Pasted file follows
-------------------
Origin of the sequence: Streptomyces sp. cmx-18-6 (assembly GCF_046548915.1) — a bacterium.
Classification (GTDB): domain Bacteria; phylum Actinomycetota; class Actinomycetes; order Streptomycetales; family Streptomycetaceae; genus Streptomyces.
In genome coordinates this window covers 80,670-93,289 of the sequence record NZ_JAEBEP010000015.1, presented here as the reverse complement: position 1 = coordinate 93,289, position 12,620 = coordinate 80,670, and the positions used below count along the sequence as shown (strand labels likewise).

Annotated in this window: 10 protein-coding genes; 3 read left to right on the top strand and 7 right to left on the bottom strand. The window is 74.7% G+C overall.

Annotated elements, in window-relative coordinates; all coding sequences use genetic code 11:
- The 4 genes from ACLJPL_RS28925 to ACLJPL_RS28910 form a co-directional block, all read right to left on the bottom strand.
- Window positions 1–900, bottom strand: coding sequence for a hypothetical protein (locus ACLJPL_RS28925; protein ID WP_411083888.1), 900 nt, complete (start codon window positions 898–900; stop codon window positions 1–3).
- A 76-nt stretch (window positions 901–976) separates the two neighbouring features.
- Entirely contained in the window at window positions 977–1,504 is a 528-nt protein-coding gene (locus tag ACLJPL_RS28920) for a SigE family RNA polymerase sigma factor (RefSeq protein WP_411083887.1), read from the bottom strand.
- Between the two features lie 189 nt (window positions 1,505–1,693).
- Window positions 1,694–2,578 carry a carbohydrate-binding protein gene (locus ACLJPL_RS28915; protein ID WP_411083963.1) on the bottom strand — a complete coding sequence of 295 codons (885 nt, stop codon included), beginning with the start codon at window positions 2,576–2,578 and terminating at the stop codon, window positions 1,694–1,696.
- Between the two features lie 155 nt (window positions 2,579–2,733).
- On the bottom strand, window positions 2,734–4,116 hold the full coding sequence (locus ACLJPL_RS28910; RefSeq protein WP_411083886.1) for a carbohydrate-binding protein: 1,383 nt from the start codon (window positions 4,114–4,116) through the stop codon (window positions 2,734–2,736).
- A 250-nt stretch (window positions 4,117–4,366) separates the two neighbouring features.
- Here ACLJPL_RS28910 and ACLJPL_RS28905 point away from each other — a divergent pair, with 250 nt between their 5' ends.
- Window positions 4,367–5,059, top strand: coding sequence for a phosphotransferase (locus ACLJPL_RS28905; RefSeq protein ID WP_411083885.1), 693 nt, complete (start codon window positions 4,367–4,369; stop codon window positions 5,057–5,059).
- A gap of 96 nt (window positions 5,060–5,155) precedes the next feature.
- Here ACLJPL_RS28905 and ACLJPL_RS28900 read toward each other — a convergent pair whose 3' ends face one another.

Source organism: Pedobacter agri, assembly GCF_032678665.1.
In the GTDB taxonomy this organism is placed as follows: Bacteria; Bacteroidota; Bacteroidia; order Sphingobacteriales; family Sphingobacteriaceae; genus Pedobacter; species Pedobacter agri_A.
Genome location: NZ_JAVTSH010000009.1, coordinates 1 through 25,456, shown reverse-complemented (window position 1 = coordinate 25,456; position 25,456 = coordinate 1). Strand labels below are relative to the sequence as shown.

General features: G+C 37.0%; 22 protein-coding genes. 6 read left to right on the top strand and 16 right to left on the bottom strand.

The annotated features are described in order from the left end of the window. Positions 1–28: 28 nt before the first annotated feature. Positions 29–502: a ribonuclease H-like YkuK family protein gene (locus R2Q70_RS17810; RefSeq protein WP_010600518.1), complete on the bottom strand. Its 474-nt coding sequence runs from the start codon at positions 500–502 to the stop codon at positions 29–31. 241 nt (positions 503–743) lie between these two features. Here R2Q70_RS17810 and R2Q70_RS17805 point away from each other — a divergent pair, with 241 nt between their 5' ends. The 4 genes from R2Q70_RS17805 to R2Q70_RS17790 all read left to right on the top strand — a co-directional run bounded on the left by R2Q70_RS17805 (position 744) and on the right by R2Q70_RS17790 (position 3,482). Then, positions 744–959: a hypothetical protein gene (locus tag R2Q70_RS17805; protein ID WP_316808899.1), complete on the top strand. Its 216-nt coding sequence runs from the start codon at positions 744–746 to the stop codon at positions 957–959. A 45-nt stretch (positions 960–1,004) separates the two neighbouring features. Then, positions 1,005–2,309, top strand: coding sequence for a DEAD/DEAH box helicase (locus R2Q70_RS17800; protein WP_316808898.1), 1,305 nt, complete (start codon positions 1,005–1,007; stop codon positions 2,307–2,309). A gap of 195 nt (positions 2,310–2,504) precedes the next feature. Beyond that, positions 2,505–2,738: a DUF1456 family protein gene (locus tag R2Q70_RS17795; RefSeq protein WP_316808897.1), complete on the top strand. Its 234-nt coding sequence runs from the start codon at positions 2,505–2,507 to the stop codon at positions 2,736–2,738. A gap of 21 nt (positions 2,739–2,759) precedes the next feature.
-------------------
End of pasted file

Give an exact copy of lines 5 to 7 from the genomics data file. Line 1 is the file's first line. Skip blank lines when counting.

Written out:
Annotated elements, in window-relative coordinates; all coding sequences use genetic code 11:
- The 4 genes from ACLJPL_RS28925 to ACLJPL_RS28910 form a co-directional block, all read right to left on the bottom strand.
- Window positions 1–900, bottom strand: coding sequence for a hypothetical protein (locus ACLJPL_RS28925; protein ID WP_411083888.1), 900 nt, complete (start codon window positions 898–900; stop codon window positions 1–3).